Anatomy of a Resurrected Unfunded Mandate
A few years ago, this column described the process of passage of the unfunded mandate requiring counties to pay attorneys for indigent parents in Child Protective Services cases in an article titled “Anatomy of an Unfunded Mandate.” The article described how floor amendments and conference committee reports can be used to insert unfunded mandates into legislation without notice or public hearings. Unfortunately, the recent special session provided another example of this negative, non-transparent legislative process.
In 2005, concerned over reports of uncollected fines and fees, the Texas Legislature adopted Article 103.0033, Code of Criminal Procedure (the Collection Improvement Program) to ensure that the state received its $83 from every offense. Applying to counties over 50,000 and cities over 100,000, this act requires implementation of a program for the collection of court costs, fees and fines under the direction of the Office of Court Administration (OCA). Unfortunately, the OCA program has proven to be inflexible and inefficient, stressing procedural compliance instead of results. While the largest county in the state (Harris County) has obtained a waiver from these bureaucratic requirements, all other counties over 50,000 continue to be forced to implement the OCA-mandated program.
Believing that a local option program would be more efficient and less bureaucratic, county representatives requested that the Legislature repeal the mandatory provisions. Although opposed by the staff at the OCA, these provisions were included in House Bill 2949 by Rep. Cook and Sen. Eltife. HB2949 was passed by the Legislature, signed by the governor, and was to become effective on Sept. 1, 2011. At the end of the regular session, it appeared that counties over 50,000 would be able to implement a collection program without bureaucratic oversight and potential penalties from the OCA. In a rare move, the Legislature had repealed an existing unfunded mandate.
However, since the Legislature failed to pass legislation necessary to implement the budget reductions, the governor immediately called a special legislative session. Senate Bill 1 by Sen. Duncan and Rep. Pitts was introduced to complete this process. Containing over 200 pages, SB1 included many provisions needed to balance the state budget. However, there was no mention of the Collection Improvement Plan (CIP) in the introduced version. The CIP was not discussed in either House or Senate committee hearings and was not included in any proposed floor amendments. There was no provision affecting the CIP statute in any version of the bill.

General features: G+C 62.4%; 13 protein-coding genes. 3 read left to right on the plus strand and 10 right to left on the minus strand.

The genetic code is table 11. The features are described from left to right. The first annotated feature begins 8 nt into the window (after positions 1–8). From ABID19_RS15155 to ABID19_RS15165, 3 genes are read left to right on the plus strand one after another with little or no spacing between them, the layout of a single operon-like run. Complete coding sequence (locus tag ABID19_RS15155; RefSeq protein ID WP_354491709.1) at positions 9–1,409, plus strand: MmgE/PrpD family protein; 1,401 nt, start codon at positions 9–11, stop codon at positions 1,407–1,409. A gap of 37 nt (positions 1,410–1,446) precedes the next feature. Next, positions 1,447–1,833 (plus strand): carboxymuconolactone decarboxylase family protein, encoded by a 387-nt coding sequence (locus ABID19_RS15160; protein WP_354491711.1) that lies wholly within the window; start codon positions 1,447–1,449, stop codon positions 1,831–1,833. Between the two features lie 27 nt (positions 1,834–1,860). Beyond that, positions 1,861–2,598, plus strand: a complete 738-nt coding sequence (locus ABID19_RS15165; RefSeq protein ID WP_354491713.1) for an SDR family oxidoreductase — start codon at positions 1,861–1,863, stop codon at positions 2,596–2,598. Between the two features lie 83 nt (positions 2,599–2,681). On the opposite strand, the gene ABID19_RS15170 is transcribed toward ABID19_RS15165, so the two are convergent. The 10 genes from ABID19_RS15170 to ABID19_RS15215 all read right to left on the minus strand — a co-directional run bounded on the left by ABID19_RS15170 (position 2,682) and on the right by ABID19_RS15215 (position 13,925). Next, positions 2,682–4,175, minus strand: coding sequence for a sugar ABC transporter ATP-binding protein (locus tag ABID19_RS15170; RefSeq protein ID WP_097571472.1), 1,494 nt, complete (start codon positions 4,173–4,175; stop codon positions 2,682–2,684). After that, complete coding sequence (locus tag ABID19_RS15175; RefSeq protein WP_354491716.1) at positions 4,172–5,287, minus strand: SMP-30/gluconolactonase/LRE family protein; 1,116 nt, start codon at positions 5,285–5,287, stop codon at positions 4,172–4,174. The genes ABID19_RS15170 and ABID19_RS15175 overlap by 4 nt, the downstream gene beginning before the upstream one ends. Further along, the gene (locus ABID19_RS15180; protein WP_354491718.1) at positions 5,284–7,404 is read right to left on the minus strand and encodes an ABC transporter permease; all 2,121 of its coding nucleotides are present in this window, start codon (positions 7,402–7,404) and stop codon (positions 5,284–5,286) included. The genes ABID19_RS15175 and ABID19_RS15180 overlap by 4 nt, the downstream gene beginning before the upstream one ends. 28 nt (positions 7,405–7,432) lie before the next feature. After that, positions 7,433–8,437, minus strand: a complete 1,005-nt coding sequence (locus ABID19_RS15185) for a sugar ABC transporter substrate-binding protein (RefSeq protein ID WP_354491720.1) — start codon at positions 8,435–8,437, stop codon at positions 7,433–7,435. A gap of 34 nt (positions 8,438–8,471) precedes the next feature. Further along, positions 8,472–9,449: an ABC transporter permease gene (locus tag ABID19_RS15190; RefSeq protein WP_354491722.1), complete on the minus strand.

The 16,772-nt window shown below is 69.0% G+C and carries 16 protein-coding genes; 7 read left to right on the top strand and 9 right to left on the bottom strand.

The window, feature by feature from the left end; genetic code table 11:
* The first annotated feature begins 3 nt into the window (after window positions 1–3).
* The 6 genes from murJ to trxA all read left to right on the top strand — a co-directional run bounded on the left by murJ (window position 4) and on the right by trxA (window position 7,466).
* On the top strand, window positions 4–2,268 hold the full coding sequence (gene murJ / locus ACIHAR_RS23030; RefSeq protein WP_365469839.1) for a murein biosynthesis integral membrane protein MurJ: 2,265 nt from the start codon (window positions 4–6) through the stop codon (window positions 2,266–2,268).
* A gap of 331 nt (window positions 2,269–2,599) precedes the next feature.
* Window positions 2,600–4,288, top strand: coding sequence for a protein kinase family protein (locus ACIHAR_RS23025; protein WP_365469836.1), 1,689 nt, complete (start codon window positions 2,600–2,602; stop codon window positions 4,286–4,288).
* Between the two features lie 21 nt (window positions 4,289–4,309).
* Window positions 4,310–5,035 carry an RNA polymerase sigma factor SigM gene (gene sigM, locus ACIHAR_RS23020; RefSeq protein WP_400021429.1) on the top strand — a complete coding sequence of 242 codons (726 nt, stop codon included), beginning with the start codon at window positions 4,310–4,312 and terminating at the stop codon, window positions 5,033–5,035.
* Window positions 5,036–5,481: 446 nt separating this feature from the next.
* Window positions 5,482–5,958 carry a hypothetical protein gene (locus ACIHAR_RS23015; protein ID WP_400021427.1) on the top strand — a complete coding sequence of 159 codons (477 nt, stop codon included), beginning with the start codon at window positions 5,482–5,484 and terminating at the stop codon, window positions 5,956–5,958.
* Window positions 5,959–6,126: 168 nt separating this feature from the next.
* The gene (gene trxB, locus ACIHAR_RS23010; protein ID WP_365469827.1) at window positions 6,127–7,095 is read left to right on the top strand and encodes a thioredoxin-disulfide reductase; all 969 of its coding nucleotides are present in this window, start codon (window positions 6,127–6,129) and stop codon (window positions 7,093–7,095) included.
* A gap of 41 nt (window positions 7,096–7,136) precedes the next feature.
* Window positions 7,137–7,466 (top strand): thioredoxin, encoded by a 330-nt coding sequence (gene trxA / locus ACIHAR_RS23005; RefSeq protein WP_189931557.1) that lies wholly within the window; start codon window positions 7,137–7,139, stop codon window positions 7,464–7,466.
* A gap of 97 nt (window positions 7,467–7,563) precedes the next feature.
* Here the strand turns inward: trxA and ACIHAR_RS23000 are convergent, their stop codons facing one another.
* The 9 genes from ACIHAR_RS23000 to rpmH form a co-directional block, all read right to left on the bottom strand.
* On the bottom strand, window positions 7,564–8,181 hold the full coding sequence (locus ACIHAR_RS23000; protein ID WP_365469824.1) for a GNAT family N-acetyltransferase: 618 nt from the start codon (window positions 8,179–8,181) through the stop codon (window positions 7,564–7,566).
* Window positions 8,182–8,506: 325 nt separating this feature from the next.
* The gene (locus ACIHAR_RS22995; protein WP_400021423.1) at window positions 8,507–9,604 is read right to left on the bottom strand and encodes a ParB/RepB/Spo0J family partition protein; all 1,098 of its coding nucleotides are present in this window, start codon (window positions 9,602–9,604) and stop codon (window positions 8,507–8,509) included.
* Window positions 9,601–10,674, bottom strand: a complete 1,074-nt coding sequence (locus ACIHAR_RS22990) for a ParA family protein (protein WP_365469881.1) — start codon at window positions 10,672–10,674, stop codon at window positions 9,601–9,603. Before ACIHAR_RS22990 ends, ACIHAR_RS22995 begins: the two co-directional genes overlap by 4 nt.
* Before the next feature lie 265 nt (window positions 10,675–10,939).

Since there were differences between the Senate version of SB1 and the House version, a conference committee was appointed to “adjust” these differences. A conference committee is composed of five senators and five representatives; appointed to the SB1 conference committee were Senators Duncan, Deuell, Hinojosa, Shapiro and Williams, and Representatives Pitts, Eissler, Geren, Otto and Villarreal. Normally, a conference committee can only resolve the differences between the two versions of the bill. A special resolution approved by the House and Senate is required to include any new matters.
As the special session neared its close, Sen. Duncan and Rep. Pitts filed a Conference Committee Report on SB1 and a resolution to allow additional matters. Rep. Villarreal declined to sign the conference committee report. Among the new matters was reinstatement of the mandated collections program in counties over 50,000. There were no hearings on this issue; no notice or contact was made with county representatives. Apparently the conference committee was influenced by the bureaucrats at OCA who wanted to maintain their funding and positions to supervise the county program. Rather than allowing a two-year trial of an optional program, the conferees decided to nullify the actions of the regular session and resurrect the mandated program. Faced with a “take it or return for another special session” situation, the Senate approved the conference committee report. After first rejecting the report, the House was coerced or cajoled by its leadership into approving it. The regular session repeal of the mandated program had itself been repealed in special session before it could become effective.
There are three obvious messages in this incident. First, although legally prohibited from lobbying, state bureaucrats exert considerable influence on legislation. Second, many legislators continue to believe that county officials cannot be trusted to act in the best interest of the citizens, the county, and the state unless supervised by a state agency. Third, unfunded mandates will continue to be adopted in an undercover, non-transparent process without notice or hearing until a constitutional amendment is adopted to end this abuse.
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